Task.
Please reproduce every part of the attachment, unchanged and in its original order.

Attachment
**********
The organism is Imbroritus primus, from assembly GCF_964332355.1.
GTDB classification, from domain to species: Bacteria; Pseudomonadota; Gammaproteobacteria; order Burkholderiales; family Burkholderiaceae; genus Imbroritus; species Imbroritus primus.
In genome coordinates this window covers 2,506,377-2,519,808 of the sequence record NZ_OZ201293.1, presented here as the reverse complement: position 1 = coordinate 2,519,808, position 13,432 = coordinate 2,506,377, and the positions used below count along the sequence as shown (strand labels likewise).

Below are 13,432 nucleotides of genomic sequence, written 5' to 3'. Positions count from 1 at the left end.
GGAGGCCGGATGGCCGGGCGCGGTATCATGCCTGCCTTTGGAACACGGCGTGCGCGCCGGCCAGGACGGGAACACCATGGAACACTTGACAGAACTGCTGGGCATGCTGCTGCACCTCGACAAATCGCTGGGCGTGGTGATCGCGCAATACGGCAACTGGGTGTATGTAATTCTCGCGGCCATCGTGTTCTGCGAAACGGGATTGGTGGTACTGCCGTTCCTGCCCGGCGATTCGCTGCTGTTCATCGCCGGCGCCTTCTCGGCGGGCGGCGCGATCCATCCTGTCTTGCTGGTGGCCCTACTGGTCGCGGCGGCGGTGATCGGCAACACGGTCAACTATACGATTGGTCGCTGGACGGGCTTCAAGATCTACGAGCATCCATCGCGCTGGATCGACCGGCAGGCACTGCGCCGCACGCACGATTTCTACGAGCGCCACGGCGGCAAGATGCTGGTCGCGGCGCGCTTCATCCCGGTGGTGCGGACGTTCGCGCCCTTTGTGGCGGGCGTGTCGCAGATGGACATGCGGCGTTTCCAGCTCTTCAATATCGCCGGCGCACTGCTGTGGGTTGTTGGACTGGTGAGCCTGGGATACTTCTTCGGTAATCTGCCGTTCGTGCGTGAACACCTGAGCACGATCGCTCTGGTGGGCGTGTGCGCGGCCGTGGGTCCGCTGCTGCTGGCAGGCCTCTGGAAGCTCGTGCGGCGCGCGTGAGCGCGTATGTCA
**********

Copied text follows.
The organism is Imbroritus primus, from assembly GCF_964332355.1.
GTDB classification, from domain to species: Bacteria; Pseudomonadota; Gammaproteobacteria; order Burkholderiales; family Burkholderiaceae; genus Imbroritus; species Imbroritus primus.
In genome coordinates this window covers 2,506,377-2,519,808 of the sequence record NZ_OZ201293.1, presented here as the reverse complement: position 1 = coordinate 2,519,808, position 13,432 = coordinate 2,506,377, and the positions used below count along the sequence as shown (strand labels likewise).

Below are 13,432 nucleotides of genomic sequence, written 5' to 3'. Positions count from 1 at the left end.
GGAGGCCGGATGGCCGGGCGCGGTATCATGCCTGCCTTTGGAACACGGCGTGCGCGCCGGCCAGGACGGGAACACCATGGAACACTTGACAGAACTGCTGGGCATGCTGCTGCACCTCGACAAATCGCTGGGCGTGGTGATCGCGCAATACGGCAACTGGGTGTATGTAATTCTCGCGGCCATCGTGTTCTGCGAAACGGGATTGGTGGTACTGCCGTTCCTGCCCGGCGATTCGCTGCTGTTCATCGCCGGCGCCTTCTCGGCGGGCGGCGCGATCCATCCTGTCTTGCTGGTGGCCCTACTGGTCGCGGCGGCGGTGATCGGCAACACGGTCAACTATACGATTGGTCGCTGGACGGGCTTCAAGATCTACGAGCATCCATCGCGCTGGATCGACCGGCAGGCACTGCGCCGCACGCACGATTTCTACGAGCGCCACGGCGGCAAGATGCTGGTCGCGGCGCGCTTCATCCCGGTGGTGCGGACGTTCGCGCCCTTTGTGGCGGGCGTGTCGCAGATGGACATGCGGCGTTTCCAGCTCTTCAATATCGCCGGCGCACTGCTGTGGGTTGTTGGACTGGTGAGCCTGGGATACTTCTTCGGTAATCTGCCGTTCGTGCGTGAACACCTGAGCACGATCGCTCTGGTGGGCGTGTGCGCGGCCGTGGGTCCGCTGCTGCTGGCAGGCCTCTGGAAGCTCGTGCGGCGCGCGTGAGCGCGTATGTCA